Most creative jobs performed for major corporations — including the vast majority, if not all music videos — are considered to be "works for hire," which is fancy talk for "whatever you create will be owned by the company that commissioned and paid for it". If you're a director and you want to do a music video with the record label's money, there's almost certainly going to be a contract in which you relinquish most of your rights and any claim to money made from the video. Sorry, kids. Welcome to the working week.
But, John Landis is not any old director, especially not the John Landis of 1983, when he was coming off a string of staggeringly successful movies. Animal House. Blues Brothers. An American Werewolf In London.
And Michael Jackson didn't contract him to make a simple promo clip. It was "Thriller," a 14-minute mini-movie that premiered in theaters and is still probably considered the most famous, if not the best, music video ever.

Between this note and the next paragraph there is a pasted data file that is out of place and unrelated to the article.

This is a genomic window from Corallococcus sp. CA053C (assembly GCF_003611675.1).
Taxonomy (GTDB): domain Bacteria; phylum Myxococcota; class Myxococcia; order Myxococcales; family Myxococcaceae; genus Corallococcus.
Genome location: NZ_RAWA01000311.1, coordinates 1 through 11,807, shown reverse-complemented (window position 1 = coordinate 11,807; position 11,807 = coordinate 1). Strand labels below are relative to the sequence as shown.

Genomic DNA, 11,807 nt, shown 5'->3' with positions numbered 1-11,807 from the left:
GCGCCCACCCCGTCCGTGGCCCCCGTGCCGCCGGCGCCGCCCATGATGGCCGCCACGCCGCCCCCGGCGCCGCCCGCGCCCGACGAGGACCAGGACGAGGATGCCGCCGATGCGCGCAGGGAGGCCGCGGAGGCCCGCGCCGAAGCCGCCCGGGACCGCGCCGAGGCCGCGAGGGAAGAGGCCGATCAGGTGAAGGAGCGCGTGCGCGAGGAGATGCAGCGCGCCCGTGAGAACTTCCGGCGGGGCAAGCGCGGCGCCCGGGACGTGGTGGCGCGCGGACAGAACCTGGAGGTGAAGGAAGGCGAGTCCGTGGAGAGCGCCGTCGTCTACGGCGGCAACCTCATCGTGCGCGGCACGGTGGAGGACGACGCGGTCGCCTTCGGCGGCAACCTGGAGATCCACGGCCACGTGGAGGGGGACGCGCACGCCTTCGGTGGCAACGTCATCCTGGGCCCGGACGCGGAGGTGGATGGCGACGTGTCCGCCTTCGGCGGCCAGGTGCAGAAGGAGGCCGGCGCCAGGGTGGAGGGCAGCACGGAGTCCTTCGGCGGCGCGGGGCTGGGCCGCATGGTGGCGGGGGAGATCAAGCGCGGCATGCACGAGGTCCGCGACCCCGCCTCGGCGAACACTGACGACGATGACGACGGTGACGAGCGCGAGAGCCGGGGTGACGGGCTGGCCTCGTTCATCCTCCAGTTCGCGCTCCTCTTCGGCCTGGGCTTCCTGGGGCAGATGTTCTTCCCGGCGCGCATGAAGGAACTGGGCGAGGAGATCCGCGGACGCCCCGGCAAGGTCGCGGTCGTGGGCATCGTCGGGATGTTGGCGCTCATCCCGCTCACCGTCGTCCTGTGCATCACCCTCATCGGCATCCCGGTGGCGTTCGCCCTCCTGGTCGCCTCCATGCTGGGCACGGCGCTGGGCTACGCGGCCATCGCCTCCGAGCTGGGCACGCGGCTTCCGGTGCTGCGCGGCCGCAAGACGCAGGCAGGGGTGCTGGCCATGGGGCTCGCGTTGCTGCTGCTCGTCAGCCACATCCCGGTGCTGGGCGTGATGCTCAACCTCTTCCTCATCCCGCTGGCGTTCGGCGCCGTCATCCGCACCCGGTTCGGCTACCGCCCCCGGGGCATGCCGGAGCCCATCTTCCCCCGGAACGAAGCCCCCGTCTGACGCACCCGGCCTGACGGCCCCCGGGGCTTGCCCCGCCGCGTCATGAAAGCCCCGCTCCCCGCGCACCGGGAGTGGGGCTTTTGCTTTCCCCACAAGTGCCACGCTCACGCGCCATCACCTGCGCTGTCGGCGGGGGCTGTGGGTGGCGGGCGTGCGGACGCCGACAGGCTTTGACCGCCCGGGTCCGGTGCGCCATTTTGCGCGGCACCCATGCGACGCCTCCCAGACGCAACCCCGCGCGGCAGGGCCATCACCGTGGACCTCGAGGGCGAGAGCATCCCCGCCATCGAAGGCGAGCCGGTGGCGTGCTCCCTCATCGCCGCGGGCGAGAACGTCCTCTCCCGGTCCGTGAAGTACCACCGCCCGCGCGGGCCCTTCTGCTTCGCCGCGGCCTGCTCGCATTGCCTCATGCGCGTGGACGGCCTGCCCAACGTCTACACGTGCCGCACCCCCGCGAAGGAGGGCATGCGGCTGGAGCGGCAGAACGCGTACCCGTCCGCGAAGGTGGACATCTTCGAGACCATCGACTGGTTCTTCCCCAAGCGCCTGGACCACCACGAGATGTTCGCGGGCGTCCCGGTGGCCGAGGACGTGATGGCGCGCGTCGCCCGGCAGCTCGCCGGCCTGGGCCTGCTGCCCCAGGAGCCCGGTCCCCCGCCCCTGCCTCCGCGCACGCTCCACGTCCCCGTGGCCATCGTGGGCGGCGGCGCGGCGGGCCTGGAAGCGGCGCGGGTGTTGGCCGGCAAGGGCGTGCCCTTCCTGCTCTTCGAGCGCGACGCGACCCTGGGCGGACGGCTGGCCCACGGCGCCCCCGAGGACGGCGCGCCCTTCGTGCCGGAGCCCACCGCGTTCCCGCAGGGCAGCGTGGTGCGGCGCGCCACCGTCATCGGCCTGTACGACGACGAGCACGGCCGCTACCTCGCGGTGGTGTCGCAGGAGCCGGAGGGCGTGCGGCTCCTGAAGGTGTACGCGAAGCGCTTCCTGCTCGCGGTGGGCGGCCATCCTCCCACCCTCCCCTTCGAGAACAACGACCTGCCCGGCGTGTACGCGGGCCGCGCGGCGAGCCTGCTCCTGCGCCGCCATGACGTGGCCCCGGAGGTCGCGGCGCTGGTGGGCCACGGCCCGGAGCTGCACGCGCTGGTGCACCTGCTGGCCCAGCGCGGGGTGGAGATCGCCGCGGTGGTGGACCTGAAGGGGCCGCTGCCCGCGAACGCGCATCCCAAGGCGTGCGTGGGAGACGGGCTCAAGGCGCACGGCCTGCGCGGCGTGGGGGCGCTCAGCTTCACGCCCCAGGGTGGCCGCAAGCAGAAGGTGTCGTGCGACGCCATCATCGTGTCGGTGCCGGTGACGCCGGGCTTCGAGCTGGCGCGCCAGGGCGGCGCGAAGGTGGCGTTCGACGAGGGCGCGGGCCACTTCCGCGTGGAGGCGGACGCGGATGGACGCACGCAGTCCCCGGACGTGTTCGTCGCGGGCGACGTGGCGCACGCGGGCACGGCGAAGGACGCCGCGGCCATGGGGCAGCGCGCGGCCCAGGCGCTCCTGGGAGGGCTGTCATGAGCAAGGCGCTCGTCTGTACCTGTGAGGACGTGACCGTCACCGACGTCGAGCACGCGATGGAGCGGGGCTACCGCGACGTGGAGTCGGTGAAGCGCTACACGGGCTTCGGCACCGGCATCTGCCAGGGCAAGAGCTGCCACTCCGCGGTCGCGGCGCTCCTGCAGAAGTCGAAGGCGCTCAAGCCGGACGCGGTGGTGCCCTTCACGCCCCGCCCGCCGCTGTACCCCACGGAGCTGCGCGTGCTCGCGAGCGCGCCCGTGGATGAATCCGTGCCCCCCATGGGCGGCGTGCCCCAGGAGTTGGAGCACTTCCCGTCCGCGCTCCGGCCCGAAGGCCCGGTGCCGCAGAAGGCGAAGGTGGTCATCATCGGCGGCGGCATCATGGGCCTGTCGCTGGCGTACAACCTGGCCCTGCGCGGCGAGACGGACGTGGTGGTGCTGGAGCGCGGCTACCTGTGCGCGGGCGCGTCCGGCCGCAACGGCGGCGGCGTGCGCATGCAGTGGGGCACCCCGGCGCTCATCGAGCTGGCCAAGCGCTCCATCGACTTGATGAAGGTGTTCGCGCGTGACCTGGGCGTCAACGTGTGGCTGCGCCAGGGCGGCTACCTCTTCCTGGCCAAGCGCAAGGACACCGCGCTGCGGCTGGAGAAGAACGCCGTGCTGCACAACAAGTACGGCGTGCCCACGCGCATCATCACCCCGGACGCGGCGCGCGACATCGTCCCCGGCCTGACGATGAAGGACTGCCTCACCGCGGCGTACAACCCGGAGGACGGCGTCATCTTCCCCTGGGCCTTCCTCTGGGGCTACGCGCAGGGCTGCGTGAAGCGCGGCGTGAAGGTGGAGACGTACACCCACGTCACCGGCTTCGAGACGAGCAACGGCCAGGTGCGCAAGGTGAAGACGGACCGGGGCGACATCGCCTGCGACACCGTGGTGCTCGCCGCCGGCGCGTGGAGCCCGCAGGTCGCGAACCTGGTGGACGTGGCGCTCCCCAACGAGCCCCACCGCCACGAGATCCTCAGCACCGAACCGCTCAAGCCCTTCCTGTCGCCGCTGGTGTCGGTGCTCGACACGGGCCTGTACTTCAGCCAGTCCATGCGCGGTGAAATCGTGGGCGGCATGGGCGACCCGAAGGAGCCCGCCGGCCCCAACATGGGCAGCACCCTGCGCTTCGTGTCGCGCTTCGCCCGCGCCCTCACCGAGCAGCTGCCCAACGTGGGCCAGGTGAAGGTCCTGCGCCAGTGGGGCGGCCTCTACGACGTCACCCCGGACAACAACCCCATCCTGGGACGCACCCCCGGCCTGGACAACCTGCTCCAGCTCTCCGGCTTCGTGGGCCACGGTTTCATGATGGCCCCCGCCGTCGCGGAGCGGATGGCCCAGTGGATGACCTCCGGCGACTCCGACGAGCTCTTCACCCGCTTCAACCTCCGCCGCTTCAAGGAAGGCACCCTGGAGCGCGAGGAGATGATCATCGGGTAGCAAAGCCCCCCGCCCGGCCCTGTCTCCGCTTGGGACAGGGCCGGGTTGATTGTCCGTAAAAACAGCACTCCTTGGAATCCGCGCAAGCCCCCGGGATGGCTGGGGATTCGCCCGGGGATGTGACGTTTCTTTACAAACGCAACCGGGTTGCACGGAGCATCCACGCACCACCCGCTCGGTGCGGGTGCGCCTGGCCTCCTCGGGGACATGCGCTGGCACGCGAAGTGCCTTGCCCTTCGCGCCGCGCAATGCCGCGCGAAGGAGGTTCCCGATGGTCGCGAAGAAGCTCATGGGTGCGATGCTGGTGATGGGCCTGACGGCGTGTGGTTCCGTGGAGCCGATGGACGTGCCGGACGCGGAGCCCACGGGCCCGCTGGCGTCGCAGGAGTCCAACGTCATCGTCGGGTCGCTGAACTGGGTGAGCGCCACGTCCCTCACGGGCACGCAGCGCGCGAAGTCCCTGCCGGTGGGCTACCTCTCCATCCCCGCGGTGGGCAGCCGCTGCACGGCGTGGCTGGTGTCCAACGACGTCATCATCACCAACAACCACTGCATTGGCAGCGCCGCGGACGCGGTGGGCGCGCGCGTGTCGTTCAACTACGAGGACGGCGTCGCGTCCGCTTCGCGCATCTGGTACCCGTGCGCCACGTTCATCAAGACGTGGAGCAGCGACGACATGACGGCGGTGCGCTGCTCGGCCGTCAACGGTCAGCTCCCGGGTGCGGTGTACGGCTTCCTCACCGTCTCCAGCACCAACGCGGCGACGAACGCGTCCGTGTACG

So, Landis had clout, and he got a pretty unusual contract — which thanks to the legal system and the internets, we can now view as an addendum to a just filed complaint by Landis. That contract granted him an upfront fee plus 50% of all net profits derived from the video and the associated documentary that was produced.
Apparently, Landis has been waiting quite some time for that royalty money and has filed suit to get a real accounting of how much he is owed. Good timing, since Jacko has reportedly just sold the creative rights so that Thriller can zombie dance it's way onto Broadway.
So, if you want to see a piece of history, click through to see the 1983 contract for Thriller. Should be of interest to anyone in the video production world, regardless of where you fall in the always bubbling debate over music video profit sharing between labels and directors.
Read the Landis v. Jackson complaint (aka Levitsky Productions, Inc. v. Optimum Production)